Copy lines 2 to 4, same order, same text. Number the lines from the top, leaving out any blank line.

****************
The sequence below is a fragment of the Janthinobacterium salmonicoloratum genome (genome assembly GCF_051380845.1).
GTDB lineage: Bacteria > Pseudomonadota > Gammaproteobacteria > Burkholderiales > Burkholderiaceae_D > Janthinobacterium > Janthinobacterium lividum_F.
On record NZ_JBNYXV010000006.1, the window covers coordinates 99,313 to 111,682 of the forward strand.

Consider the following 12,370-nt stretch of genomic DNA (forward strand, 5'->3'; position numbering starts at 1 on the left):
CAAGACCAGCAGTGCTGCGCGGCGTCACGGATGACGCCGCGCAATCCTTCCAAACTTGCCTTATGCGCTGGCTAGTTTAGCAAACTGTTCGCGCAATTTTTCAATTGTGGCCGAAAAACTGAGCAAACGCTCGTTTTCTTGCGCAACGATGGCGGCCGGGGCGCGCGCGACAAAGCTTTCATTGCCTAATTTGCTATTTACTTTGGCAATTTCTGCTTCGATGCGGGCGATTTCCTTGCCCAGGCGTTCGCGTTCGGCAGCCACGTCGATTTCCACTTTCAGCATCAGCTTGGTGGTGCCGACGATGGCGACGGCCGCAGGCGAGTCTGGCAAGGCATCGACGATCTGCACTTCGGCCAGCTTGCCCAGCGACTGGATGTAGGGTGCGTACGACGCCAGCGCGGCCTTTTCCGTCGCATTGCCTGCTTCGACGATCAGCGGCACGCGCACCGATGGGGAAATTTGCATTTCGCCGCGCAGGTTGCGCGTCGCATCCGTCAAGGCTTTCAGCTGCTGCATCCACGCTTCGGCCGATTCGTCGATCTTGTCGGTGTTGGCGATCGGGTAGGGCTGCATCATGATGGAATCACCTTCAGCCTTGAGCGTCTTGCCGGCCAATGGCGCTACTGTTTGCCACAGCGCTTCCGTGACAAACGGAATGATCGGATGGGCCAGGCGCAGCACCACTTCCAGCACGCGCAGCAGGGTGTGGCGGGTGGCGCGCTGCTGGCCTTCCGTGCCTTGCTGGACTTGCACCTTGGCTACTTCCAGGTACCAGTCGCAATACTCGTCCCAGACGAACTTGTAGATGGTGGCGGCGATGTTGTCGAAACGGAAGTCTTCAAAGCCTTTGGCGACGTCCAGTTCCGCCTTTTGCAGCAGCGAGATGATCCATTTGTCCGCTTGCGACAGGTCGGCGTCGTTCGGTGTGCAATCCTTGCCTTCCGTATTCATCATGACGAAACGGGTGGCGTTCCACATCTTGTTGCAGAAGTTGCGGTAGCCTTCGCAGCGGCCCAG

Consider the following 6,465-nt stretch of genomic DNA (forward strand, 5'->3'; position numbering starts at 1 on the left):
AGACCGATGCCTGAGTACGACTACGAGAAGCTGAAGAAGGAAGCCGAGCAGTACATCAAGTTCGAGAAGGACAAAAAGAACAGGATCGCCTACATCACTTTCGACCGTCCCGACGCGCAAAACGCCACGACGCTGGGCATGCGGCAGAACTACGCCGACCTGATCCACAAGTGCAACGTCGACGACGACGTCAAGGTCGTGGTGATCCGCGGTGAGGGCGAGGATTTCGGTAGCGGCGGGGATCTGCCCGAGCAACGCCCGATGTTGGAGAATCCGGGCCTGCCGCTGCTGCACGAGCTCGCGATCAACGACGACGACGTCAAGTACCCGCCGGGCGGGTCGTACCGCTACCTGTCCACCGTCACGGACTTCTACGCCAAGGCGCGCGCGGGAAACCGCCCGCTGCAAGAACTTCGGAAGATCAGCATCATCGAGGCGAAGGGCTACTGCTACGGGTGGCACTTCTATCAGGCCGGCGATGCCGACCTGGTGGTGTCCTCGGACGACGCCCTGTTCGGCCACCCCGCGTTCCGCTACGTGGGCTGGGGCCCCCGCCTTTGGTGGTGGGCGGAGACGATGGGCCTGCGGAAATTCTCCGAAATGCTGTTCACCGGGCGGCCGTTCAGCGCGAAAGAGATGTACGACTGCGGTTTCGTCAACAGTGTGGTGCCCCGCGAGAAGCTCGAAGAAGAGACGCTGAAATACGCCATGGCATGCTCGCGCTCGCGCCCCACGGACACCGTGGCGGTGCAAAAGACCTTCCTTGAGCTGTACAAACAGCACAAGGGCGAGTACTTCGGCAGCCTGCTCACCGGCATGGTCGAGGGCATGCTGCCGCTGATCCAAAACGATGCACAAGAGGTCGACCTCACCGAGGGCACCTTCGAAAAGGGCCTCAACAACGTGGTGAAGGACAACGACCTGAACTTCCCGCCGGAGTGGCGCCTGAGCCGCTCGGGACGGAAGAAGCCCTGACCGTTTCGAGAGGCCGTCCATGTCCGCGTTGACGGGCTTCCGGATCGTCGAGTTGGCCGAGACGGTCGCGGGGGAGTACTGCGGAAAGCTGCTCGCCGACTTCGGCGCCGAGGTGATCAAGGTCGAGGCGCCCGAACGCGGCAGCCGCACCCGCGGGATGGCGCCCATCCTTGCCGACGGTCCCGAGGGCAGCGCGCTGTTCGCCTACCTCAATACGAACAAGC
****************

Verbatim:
GTDB lineage: Bacteria > Pseudomonadota > Gammaproteobacteria > Burkholderiales > Burkholderiaceae_D > Janthinobacterium > Janthinobacterium lividum_F.
On record NZ_JBNYXV010000006.1, the window covers coordinates 99,313 to 111,682 of the forward strand.

Consider the following 12,370-nt stretch of genomic DNA (forward strand, 5'->3'; position numbering starts at 1 on the left):